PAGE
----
NOTICE: Some of the information on this website may have changed due to the current global situation. It's important to check with the proper authorities for the latest updates on travel restrictions and requirements and anything else that could affect your plans.
GUEST POST: Thomas Hicks is an exotic beach vacation expert who spent some time in Malta doing backflips into the Meditteranean and eating cheese pastizzis.
For the better part of a decade, my morning ritual consisted of a backflip into the Mediterranean followed by a black coffee and a pastizzi. It was a simple way to start a simple life in Malta. Wake up, hit the coffee machine and a couple minutes later hop in the elevator. The flat was located directly across the street from the water. From closing the door of my third floor apartment to splashing into the sea, took on average about a minute.
Next door to the building was a pastizzeria on the ground floor. It was manned by my friend Joseph. He spoke no English other than “Good Morning”. In the endearing, but incredibly stubborn way the Maltese have, he had no intention of learning to speak any more English than absolutely required.
For more than 5 years he said “Good morning, Dave” to me. My name is not and has never been Dave. After I jumped into the water and floated around for a bit, I would get a couple pastizzis on the way back home.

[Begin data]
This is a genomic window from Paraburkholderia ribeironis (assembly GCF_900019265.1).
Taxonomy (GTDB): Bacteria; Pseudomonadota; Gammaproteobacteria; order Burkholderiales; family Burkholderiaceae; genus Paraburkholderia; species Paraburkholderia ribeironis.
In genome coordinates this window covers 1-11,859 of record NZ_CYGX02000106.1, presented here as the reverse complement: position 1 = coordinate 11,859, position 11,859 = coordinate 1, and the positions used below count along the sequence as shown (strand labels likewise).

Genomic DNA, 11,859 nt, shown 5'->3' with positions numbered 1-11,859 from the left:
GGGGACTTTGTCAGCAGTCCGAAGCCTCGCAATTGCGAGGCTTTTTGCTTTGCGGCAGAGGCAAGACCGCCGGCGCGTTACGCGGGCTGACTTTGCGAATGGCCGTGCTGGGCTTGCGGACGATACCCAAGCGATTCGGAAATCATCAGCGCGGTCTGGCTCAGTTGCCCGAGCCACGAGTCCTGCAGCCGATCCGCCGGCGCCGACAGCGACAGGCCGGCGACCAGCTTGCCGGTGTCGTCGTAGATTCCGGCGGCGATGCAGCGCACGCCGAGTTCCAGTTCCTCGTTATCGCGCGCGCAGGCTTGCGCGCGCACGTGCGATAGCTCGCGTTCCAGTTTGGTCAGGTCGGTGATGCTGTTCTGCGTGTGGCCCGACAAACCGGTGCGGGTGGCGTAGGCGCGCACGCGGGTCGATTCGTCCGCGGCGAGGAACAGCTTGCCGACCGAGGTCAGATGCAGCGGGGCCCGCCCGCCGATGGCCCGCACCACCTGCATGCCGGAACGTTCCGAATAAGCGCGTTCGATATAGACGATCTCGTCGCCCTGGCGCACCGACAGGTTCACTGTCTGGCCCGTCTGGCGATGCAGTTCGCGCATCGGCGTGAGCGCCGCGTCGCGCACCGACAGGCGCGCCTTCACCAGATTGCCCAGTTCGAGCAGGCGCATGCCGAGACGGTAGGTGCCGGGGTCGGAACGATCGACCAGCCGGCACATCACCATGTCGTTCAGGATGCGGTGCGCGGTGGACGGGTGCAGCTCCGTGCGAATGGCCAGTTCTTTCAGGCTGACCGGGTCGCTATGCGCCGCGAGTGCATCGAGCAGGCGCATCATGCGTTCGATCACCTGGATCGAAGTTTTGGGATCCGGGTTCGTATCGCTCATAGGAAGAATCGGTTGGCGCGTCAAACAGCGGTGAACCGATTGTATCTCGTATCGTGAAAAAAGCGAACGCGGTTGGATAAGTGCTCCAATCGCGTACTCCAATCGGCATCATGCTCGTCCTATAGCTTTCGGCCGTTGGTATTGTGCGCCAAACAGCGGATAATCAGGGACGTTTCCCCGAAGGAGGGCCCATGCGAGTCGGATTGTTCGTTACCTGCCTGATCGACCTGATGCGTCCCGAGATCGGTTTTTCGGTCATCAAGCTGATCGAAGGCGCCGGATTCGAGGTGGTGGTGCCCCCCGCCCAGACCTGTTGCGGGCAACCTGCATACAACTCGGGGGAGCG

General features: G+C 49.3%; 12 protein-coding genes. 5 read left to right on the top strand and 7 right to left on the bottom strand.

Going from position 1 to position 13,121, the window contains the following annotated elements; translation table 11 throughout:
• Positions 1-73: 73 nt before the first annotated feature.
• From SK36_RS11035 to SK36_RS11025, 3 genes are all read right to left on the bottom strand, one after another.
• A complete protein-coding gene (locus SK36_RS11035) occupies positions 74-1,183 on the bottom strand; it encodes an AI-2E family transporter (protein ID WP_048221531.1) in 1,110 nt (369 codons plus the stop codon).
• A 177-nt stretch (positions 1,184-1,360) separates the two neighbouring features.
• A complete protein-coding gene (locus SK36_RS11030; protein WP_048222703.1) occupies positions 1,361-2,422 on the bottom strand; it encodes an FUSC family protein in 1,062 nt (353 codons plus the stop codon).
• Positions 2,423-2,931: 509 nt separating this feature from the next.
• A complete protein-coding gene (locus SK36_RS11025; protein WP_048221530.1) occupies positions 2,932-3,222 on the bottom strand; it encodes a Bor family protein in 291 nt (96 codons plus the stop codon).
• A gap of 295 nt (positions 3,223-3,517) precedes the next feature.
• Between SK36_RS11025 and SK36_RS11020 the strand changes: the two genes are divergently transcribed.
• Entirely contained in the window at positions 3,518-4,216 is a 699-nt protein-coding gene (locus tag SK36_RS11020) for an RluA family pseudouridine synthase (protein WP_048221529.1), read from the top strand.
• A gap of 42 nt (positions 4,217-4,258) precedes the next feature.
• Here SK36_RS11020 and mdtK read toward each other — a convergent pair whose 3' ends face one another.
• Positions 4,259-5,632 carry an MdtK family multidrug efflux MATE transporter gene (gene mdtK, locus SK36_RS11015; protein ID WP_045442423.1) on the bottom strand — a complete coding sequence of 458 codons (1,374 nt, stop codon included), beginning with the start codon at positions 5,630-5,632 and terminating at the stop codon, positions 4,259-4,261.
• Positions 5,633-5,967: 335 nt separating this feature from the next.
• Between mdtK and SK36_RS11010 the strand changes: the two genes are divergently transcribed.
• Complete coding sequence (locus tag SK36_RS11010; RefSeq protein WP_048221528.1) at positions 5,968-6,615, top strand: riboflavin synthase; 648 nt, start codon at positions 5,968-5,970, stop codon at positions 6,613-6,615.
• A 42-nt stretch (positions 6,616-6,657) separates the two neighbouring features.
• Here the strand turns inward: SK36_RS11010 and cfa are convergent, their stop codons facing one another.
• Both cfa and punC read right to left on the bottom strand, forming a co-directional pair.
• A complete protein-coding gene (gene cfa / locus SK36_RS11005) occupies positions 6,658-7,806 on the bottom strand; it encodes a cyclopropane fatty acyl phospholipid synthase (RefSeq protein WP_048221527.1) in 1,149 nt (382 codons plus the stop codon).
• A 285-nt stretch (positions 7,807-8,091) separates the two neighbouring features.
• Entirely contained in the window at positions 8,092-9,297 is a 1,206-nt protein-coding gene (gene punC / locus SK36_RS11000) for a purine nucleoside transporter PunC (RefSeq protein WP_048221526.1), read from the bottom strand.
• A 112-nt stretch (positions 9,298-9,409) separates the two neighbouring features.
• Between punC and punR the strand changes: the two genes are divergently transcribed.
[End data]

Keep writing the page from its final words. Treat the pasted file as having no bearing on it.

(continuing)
Save This on Pinterest!
No time to read this now? Click on the red save button and pin it for later!
WHAT IS A PASTIZZI?
A pastizzi is a Maltese pastry that comes in 2 varieties, either cheese or pea. A pastizzi is incredibly cheap and delicious. It costs 35 euro cents each in Sliema, the high rent district of the island. In the middle of this sleepy island, just 100km or 60 miles from Sicily, prices are significantly less. Obviously, a pea pastry sounded completely ridiculous to me, so I only ate cheese pastizzis.
A pastizzi is not the healthiest item in anyones diet. It is quite greasy and not very good for you. So much so, in fact that Malta has one of the highest rates of diabetes per capita in the world. The population also boasts the highest incidence of obesity in Europe. There is some correlation here, but that’s way out of my pay grade.
In addition to these little cakes, the pastizzerria also had hot ham and cheese sandwiches, a type of rice ball called,Timpana and horrible leathery slices of pizza. They sold beer, soda and water. Coffee was not an option at a place that sold breakfast food. The Maltese aren’t the best capitalists in the world, but you can make a pretty good case for them being the best neighbors. The island had no crime to speak of, until joining the EU.
Later in the day, this pastizzeria would have a number of people standing around on the sidewalk drinking cold cheap beer. As I would approach, Joseph would greet me as David. Honestly, I got a kick out of it and my friends thought it was hysterical. Eventually, a Maltese friend explained that my name was Tom on some hot summer day. That’s about when the magic of Malta started to wear off for me and I tried the pea pastizzis.
If you find yourself on this lovely little island, by all means try a pastizzi in the morning. The other famous dish in Malta is rabbit stew. I found that over-rated at best.